As I said above, it’s unfair to knock a movie for doing things differently than in the book. That being said, there’s a few minor points in the novel that were overlooked in the film, and I feel that they warrant some attention. First off comes a technique that Ender used in the Battle Room. He has his army fold their knees up to their chest and freeze their own legs, using their lower body as a shield from which to fire between their legs with, and presenting a smaller target to the enemy. This is a critical part of the book, because it–coupled with a battle against two armies and the strategy used there–helped to foreshadow tactics used later in the film. It’s also a great example of how Ender uses the odds he faces to his advantage and creating unconventional ways to win. Secondly, Major Anderson is a man in the book. I don’t have a huge qualm with this for the simple fact that Viola Davis did a fantastic job as Anderson. Anderson is in charge of the Game at the Battle School, and also a child psychologist. Davis brings to the role a stronger sense of compassion than was portrayed in the novel, often arguing that Graff needs to give the kid a break. Finally, the setting of the film’s climax was just flat-out incorrect. There were characters not present that should have been, and the aforementioned Valentine/Peter subplot comes to a close at this time, as well. It’s a touching moment in the book, and I think the movie really missed an opportunity to show Ender’s more compassionate side.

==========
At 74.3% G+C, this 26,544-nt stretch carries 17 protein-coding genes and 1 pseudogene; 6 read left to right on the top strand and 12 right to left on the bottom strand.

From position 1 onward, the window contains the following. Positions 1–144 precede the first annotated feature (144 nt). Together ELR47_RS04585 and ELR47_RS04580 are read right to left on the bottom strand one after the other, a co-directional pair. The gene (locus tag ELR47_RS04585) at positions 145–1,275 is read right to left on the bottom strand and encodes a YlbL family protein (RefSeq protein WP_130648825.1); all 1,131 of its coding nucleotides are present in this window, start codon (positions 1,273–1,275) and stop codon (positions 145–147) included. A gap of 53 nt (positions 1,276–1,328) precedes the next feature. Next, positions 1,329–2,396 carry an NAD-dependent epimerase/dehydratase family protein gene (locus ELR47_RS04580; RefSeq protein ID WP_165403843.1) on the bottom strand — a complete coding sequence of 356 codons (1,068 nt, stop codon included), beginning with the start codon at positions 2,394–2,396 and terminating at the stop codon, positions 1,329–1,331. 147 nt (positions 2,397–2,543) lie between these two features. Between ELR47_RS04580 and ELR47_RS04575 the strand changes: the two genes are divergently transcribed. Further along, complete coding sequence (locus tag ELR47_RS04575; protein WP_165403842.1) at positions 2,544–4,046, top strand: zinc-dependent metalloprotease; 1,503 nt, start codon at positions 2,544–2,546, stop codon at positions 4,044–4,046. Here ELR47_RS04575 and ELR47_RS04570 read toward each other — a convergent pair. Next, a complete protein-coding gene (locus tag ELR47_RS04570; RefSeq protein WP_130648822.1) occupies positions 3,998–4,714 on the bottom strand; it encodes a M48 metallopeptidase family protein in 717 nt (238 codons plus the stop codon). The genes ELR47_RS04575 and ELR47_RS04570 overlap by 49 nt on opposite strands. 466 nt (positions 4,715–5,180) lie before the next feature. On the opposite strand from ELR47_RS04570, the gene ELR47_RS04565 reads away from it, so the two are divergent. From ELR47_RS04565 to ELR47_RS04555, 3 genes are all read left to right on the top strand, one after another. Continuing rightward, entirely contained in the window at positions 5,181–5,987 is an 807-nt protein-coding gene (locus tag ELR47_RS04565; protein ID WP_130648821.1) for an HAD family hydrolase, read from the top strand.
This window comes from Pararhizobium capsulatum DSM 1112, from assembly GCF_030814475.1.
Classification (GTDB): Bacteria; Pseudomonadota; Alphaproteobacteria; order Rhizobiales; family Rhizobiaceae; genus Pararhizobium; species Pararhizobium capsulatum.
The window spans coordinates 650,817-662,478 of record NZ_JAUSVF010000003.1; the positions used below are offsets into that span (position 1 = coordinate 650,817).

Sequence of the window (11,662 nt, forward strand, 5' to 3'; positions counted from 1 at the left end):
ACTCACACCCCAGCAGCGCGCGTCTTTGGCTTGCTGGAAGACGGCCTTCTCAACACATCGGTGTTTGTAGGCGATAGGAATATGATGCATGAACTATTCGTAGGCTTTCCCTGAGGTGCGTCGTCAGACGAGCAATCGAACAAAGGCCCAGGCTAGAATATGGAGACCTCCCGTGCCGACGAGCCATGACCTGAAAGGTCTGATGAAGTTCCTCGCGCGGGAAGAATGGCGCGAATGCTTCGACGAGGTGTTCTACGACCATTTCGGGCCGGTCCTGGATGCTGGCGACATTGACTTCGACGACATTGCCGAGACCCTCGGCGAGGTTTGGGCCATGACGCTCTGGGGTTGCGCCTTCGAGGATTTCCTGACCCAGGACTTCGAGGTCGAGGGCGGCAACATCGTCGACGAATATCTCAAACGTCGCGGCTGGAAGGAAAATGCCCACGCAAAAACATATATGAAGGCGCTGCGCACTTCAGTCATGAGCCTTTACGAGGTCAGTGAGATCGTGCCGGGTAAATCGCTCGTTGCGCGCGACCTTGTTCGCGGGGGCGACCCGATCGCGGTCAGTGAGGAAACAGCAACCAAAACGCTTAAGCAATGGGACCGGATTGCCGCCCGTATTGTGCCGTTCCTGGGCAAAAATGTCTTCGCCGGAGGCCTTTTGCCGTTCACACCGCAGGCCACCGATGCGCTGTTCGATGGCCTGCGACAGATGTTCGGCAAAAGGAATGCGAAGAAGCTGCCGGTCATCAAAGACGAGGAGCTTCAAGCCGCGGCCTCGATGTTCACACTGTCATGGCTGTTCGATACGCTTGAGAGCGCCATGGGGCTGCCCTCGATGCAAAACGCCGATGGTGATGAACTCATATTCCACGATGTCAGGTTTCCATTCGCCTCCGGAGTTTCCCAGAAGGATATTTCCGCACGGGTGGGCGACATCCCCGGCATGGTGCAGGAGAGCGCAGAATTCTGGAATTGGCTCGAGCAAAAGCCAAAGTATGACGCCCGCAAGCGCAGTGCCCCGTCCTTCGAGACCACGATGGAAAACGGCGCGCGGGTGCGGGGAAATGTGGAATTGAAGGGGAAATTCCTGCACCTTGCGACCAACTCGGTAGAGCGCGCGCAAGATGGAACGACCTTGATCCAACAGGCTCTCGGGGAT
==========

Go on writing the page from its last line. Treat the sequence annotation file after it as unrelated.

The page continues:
Ender’s Game has some breathtaking visuals and a strong cast to back it up. Aside from a handful of hiccups in plot and acting, it’s a worthy film and the first of what will hopefully be several forays into the Enderverse of Orson Scott Card’s award-winning series. No book-based film ever lives up in comparison to its source material, however Ender’s Game has always been described by the author as a really challenging book to bring to the big screen because much of the driving force behind the plot happens within Ender’s mind. Orson Scott Card was happy with the way this film dealt with that challenge, and so was I.